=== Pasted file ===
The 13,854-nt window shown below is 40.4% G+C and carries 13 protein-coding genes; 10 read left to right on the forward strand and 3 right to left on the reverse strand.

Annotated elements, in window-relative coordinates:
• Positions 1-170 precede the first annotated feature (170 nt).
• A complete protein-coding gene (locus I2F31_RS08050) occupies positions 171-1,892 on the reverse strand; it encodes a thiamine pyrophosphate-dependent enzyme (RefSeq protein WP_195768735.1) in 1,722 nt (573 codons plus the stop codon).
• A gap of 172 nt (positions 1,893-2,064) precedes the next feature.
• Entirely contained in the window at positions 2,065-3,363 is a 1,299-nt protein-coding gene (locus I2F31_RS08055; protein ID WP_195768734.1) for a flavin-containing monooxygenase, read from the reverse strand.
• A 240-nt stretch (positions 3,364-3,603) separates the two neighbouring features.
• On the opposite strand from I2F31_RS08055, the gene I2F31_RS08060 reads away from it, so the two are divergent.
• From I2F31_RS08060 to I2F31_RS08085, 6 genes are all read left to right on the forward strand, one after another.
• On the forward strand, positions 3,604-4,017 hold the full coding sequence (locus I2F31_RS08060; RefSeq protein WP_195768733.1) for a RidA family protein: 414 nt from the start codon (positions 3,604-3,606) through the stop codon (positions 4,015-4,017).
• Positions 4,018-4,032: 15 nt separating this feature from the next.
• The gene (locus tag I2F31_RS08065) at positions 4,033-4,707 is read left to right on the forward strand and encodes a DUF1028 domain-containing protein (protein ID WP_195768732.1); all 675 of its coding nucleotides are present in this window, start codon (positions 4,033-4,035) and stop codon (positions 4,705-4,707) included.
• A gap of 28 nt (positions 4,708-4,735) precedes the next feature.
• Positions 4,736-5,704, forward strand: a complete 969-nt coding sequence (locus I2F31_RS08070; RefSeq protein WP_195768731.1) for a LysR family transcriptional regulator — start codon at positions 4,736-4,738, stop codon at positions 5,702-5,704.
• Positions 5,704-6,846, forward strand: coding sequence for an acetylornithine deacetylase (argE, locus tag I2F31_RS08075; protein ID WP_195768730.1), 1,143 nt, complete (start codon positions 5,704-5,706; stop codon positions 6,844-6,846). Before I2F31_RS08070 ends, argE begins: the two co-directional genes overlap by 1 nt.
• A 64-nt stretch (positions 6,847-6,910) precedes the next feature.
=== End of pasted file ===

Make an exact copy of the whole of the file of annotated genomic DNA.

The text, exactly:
The 13,854-nt window shown below is 40.4% G+C and carries 13 protein-coding genes; 10 read left to right on the forward strand and 3 right to left on the reverse strand.

Annotated elements, in window-relative coordinates:
• Positions 1-170 precede the first annotated feature (170 nt).
• A complete protein-coding gene (locus I2F31_RS08050) occupies positions 171-1,892 on the reverse strand; it encodes a thiamine pyrophosphate-dependent enzyme (RefSeq protein WP_195768735.1) in 1,722 nt (573 codons plus the stop codon).
• A gap of 172 nt (positions 1,893-2,064) precedes the next feature.
• Entirely contained in the window at positions 2,065-3,363 is a 1,299-nt protein-coding gene (locus I2F31_RS08055; protein ID WP_195768734.1) for a flavin-containing monooxygenase, read from the reverse strand.
• A 240-nt stretch (positions 3,364-3,603) separates the two neighbouring features.
• On the opposite strand from I2F31_RS08055, the gene I2F31_RS08060 reads away from it, so the two are divergent.
• From I2F31_RS08060 to I2F31_RS08085, 6 genes are all read left to right on the forward strand, one after another.
• On the forward strand, positions 3,604-4,017 hold the full coding sequence (locus I2F31_RS08060; RefSeq protein WP_195768733.1) for a RidA family protein: 414 nt from the start codon (positions 3,604-3,606) through the stop codon (positions 4,015-4,017).
• Positions 4,018-4,032: 15 nt separating this feature from the next.
• The gene (locus tag I2F31_RS08065) at positions 4,033-4,707 is read left to right on the forward strand and encodes a DUF1028 domain-containing protein (protein ID WP_195768732.1); all 675 of its coding nucleotides are present in this window, start codon (positions 4,033-4,035) and stop codon (positions 4,705-4,707) included.
• A gap of 28 nt (positions 4,708-4,735) precedes the next feature.
• Positions 4,736-5,704, forward strand: a complete 969-nt coding sequence (locus I2F31_RS08070; RefSeq protein WP_195768731.1) for a LysR family transcriptional regulator — start codon at positions 4,736-4,738, stop codon at positions 5,702-5,704.
• Positions 5,704-6,846, forward strand: coding sequence for an acetylornithine deacetylase (argE, locus tag I2F31_RS08075; protein ID WP_195768730.1), 1,143 nt, complete (start codon positions 5,704-5,706; stop codon positions 6,844-6,846). Before I2F31_RS08070 ends, argE begins: the two co-directional genes overlap by 1 nt.
• A 64-nt stretch (positions 6,847-6,910) precedes the next feature.